Wall Street's tendency to focus on flashy, large-cap stocks creates plenty of opportunity for investors who are willing to fish in more obscure ponds. So which little-known companies do we Fools think are top buys right now?
A soon-to-be Dividend Aristocrat
Leo Sun (Tanger Factory Outlets): Tanger Factory Outlets lost nearly 30% of its market value over the past year, due to ongoing fears about e-tailers crushing brick-and-mortar stores. But Tanger isn't a retailer -- rather, it's a property owner and landlord that focuses on the well-protected niche of outlet centers.
Tanger owns 44 outlet shopping centers in the U.S. and Canada. As a retail real estate investment trust (REIT), Tanger is required to distribute most of its taxable income as dividends. It pays a forward dividend yield of 5.3%, and it's hiked that payout annually for 24 straight years -- one year shy of becoming a Dividend Aristocrat.
Tanger's strength is measured in its occupancy rate, which hit 96.9% last quarter, up from 96.1% in the previous quarter. For the full year, Tanger recently raised its year-end occupancy guidance from 96% to 96.5%-97%.
Those occupancy rates are impressive compared to similar companies like Brixmor Property Group (NYSE: BRX), which owns large shopping centers instead of outlets. Brixmor reported an occupancy rate of just 91.6% last quarter. Tanger also increased its blended rental rate by 15.4% annually on renewed or retenanted leases over the past 12 months, indicating that it can charge higher rents while maintaining solid occupancy rates.
Analysts expect Tanger's revenue to rise 4% this year, but for its profit to drop 62% on higher expansion and remerchandising costs. But its earnings should rebound sharply over the next few years as those investments pay off.
An overlooked renewable energy dividend
Travis Hoium (Brookfield Renewable Partners): Slow and steady stocks don't seem to get a lot of attention from Wall Street, which currently favors growth and tech over boring dividend stocks. But overlooking a company like Brookfield Renewable Partners -- with its 5.4% dividend yield and consistent cash flows from renewable energy assets -- is a mistake.
Eighty-five percent of Brookfield Renewable Partners' assets are hydroelectric power plants that sell power to utilities in Europe, Brazil, and North America. They deliver consistent cash flows and don't have and fuel-cost risk like fossil fuels. In addition, the company owns some wind assets, an area where we'll likely see more growth in the future.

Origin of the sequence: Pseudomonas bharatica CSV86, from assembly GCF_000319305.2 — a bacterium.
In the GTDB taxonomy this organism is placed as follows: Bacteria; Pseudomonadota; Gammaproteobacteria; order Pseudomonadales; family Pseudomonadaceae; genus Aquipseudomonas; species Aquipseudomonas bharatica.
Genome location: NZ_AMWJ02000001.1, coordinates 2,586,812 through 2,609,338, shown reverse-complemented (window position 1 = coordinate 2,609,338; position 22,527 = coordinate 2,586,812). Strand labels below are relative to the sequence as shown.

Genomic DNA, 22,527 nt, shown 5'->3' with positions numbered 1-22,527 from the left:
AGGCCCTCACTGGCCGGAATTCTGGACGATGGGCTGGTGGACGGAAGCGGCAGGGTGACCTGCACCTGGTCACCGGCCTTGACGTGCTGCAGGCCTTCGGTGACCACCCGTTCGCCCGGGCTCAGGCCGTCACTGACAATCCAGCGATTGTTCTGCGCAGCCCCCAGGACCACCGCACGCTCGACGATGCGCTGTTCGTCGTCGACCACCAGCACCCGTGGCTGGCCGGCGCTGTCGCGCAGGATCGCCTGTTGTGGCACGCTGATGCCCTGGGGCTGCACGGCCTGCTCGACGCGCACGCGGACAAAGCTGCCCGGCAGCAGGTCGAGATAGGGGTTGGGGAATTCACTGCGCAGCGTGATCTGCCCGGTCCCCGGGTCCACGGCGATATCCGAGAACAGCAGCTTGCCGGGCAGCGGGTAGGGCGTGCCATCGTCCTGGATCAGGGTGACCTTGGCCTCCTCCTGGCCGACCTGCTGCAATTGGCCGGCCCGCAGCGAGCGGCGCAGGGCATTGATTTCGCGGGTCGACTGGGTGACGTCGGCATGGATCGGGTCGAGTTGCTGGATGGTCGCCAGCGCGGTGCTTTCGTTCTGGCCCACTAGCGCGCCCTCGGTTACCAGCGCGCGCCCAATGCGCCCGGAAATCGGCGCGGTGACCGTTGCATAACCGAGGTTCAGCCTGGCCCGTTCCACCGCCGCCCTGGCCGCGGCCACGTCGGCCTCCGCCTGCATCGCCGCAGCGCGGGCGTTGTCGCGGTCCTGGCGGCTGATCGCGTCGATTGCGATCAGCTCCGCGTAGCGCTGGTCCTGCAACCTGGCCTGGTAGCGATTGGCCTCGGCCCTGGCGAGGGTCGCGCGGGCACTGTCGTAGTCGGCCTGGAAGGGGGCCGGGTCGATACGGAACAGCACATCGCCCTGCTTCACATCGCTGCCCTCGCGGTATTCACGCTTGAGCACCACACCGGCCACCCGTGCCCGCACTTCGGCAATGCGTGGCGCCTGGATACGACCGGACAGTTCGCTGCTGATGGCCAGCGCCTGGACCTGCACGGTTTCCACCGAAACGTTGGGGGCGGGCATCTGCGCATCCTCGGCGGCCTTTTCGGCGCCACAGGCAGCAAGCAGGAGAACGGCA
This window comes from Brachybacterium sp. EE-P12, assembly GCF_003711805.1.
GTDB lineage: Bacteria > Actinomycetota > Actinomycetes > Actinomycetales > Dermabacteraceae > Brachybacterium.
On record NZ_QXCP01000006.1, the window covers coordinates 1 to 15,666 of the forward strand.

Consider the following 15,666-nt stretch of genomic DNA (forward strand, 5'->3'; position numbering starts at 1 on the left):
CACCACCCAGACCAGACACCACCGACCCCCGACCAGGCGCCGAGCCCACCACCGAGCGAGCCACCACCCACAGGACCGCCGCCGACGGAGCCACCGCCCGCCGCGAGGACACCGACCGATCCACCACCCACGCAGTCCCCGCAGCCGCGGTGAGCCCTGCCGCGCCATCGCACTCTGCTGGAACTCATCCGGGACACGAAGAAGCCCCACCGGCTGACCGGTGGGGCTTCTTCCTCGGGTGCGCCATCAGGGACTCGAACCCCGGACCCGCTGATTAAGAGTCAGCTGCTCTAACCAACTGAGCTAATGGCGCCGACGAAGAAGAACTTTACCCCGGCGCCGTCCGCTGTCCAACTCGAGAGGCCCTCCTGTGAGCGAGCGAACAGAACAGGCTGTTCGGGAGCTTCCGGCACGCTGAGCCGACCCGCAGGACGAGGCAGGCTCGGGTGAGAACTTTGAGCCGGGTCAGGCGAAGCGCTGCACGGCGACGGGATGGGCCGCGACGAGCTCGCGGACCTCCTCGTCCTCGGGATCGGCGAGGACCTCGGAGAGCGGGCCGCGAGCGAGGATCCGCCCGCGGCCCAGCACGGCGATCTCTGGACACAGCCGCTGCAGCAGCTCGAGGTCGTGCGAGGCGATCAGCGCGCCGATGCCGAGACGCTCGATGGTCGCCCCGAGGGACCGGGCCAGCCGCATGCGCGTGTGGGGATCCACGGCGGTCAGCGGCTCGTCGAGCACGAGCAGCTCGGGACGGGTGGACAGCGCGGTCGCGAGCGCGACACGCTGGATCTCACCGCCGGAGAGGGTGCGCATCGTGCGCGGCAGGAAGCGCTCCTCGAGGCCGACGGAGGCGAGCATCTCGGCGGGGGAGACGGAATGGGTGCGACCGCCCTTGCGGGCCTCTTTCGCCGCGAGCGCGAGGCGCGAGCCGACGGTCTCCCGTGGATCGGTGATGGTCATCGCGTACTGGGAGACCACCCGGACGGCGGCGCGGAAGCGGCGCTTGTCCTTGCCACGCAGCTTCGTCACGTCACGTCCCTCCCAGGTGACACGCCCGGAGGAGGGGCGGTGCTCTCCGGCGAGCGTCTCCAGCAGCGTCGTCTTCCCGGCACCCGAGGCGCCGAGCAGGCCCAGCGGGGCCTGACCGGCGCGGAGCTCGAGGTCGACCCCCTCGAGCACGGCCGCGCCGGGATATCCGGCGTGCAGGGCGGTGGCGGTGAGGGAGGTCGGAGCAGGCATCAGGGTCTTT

While the company is similar to other yieldcos on the market today from an operational perspective, it only plans to grow its dividend 5% to 9% annually, lower than a 12% to 15% target for most yieldcos. That's because it uses excess cash flow to buy new assets and grow organically. You can see below that the strategy has led to total returns of nearly 400% over the past decade.
The market is turning to renewable energy instead of fossil fuels, and companies with the capital to buy assets will be well-positioned for long-term growth. That's why Brookfield Renewable Partners is performing so strongly, and I think the momentum will continue.
Big pharma's best friend
Brian Feroldi (Halozyme Therapeutics): Halozyme Therapeutics is a small-cap biotech that doesn't get a lot of coverage on Wall Street, but I find it fascinating.
The bull case for owning Halozyme centers around the company's two-prong growth strategy. First, Halozyme partners with big pharma companies to help them make their drugs work better. Halozyme does so by applying its ENHANZE technology to the drugs, which enable some medicines to be delivered via a subcutaneous injection instead of an infusion. This works because Halozyme's ENHANZE technology allows other drugs to be absorbed more easily. Halozyme has already earned hundreds of millions of dollars in payments from its partners like Roche, Johnson & Johnson, and Bristol-Myers Squibb.
Second, Halozyme has a compound in late-stage development called PEGPH20 that holds promise as a treatment for pancreatic cancer. In a phase 2 study, adding PEGPH20 to Celgene's Abraxane and Gemzar regimen almost doubled progression-free survival rates in certain patients. If PEGPH20 ultimately wins the green light from regulators, it could become a blockbuster drug.
In total, Halozyme offers investors a lucrative royalty business with PEGPH20 as a growth kicker. That's a compelling combination that makes Halozyme worthy of a closer look.